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E-Cigarette Injuries Rise, U.S. Statistics Suggest

Update Date: Apr 17, 2014 09:32 AM EDT

According to the latest United States data, injuries related to e-cigarettes may have risen. The data revealed that even through these injuries, ranging from nicotine toxicity to respiratory complications, have increased, the product's popularity continues to soar.

From 2010 to 2011, the number of people who used e-cigarettes doubled to around 21 percent. Despite the growing popularity of this product, data suggests that injuries have increased over the past few years. In this report, the researchers examined the number of complaints that were filed from March 2013 to March 2014 to the U.S. Food and Drug Administration (FDA). During that time period, there were over 50 complaints, which is equivalent to the total amount of complaints that were filed over the past five years.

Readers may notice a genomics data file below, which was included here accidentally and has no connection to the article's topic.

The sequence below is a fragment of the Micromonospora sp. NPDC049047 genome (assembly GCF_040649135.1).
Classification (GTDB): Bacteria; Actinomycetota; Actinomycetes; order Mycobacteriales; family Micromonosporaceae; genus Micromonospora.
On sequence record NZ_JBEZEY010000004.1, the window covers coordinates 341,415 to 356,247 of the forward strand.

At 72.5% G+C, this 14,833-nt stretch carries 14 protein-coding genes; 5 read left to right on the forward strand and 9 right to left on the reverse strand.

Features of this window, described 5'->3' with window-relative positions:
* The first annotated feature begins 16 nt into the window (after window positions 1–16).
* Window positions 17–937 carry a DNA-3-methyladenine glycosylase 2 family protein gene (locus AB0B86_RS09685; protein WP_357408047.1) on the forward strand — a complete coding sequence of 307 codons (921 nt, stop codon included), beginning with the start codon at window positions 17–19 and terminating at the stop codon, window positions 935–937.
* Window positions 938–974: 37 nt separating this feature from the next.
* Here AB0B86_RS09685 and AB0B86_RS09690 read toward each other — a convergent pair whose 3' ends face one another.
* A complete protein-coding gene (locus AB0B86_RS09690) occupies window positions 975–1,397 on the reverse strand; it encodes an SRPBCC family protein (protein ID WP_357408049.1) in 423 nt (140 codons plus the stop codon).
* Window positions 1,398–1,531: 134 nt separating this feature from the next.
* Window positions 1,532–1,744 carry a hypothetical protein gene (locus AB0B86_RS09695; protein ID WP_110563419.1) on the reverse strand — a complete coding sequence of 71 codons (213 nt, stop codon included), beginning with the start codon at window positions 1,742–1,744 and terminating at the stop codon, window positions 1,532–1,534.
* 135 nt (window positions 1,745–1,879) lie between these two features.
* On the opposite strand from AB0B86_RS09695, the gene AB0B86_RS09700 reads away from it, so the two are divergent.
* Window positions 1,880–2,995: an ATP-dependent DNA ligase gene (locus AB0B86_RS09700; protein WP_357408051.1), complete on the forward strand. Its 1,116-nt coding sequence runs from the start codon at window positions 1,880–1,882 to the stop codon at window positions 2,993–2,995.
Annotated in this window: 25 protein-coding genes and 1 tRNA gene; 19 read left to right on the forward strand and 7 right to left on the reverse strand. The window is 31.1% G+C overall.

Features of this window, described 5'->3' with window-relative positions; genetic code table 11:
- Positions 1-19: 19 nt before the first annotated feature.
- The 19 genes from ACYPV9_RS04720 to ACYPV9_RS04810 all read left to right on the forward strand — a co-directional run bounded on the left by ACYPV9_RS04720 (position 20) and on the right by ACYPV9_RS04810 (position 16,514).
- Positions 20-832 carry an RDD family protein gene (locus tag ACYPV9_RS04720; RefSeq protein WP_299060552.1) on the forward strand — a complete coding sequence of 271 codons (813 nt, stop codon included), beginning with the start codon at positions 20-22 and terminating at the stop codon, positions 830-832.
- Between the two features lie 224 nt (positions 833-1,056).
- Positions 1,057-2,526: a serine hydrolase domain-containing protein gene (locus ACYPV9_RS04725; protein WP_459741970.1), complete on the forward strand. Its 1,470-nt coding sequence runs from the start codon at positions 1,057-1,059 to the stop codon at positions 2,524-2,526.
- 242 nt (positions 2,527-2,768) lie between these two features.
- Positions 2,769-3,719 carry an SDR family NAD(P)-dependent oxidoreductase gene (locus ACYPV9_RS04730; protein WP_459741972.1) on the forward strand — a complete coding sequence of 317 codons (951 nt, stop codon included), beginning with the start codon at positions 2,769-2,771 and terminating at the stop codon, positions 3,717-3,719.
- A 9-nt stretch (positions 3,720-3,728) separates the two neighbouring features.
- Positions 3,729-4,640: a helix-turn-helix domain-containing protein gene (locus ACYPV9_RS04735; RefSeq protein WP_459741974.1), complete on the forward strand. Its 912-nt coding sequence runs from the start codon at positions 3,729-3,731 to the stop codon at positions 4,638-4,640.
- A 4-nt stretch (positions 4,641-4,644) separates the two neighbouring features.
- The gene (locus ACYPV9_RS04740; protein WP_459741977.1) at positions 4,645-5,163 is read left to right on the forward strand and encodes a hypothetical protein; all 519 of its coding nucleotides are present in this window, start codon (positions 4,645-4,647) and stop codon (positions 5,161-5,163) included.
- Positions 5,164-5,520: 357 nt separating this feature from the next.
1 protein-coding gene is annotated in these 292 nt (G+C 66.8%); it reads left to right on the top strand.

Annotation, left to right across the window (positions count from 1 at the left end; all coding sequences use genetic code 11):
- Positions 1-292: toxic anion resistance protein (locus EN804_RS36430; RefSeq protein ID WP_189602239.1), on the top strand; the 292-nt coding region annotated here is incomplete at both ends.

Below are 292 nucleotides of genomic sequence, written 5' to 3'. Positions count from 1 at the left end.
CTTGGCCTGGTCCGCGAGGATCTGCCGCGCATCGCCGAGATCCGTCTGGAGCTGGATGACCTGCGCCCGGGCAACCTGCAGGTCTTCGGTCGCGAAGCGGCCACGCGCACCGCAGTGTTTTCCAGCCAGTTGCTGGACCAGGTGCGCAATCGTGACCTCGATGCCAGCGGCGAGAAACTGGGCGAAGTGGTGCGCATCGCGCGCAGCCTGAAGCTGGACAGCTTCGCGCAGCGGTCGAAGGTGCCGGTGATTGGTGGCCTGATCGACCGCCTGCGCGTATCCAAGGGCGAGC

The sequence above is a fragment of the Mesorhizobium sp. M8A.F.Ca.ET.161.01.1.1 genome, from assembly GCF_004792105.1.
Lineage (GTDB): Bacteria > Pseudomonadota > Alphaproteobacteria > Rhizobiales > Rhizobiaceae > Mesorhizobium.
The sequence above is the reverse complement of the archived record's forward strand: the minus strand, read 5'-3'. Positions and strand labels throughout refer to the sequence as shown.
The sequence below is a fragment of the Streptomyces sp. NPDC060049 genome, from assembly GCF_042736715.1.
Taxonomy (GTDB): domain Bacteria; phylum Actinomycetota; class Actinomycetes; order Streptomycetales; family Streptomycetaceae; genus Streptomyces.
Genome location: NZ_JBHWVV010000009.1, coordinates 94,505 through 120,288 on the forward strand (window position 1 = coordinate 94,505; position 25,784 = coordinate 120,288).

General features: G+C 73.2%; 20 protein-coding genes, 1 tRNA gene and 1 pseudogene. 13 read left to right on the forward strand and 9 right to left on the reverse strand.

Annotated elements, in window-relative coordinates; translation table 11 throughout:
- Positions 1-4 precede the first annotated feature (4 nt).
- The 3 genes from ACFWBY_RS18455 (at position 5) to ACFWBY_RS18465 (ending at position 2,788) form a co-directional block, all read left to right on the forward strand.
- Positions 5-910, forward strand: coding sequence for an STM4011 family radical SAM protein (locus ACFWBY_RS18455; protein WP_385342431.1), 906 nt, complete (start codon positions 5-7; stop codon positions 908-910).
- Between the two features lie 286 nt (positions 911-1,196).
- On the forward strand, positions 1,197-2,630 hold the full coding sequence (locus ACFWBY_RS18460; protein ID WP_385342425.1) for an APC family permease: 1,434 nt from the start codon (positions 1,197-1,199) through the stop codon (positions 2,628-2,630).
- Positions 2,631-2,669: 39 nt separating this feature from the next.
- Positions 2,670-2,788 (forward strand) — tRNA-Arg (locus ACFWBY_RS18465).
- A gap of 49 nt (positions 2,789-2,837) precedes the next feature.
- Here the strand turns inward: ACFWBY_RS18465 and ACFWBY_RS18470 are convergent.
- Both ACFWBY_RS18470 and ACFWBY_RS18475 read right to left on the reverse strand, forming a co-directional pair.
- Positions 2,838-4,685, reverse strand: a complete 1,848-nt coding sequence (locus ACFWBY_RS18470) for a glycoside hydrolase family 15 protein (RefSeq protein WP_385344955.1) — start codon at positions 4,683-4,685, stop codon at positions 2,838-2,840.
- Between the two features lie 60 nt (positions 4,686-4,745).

The complaints included headache, dizziness, sore throat, cough, nosebleeds, trouble breathing, chest pain or heart problems. Some people had suffered from allergic reactions, such as itchiness and swelling.

The researchers cautioned that the data does not clearly indicate that the rate of injuries caused by e-cigarettes has risen. The total number of e-cigarette related injuries could be greatly underreported. However, the researchers noted that the U.S. Centers for Disease Control and Prevention (CDC) has also reported a spike in the number of calls made to poison control centers related to e-cigarettes

"Both together does suggest there are more instances going on," David Ashley, director of the office of science at the FDA's tobacco division said according to Reuters.

E-cigarettes, which are currently not regulated, initially gained popularity as an alternative and safe way of smoking. People also used e-cigarettes or other "vaping" products to help them quit smoking. However, based on new studies, many researchers believe that e-cigarettes are not safe to use and they are not effective in getting people to quit the habit.

"Some evidence suggests that e-cigarette use may facilitate smoking cessation, but definitive data are lacking," Dr. Priscilla Callahan-Lyon of the FDA's Center for Tobacco Products wrote.

Due to new research, the FDA is on its way to regulate e-cigarettes and other vaping products for the first time ever.

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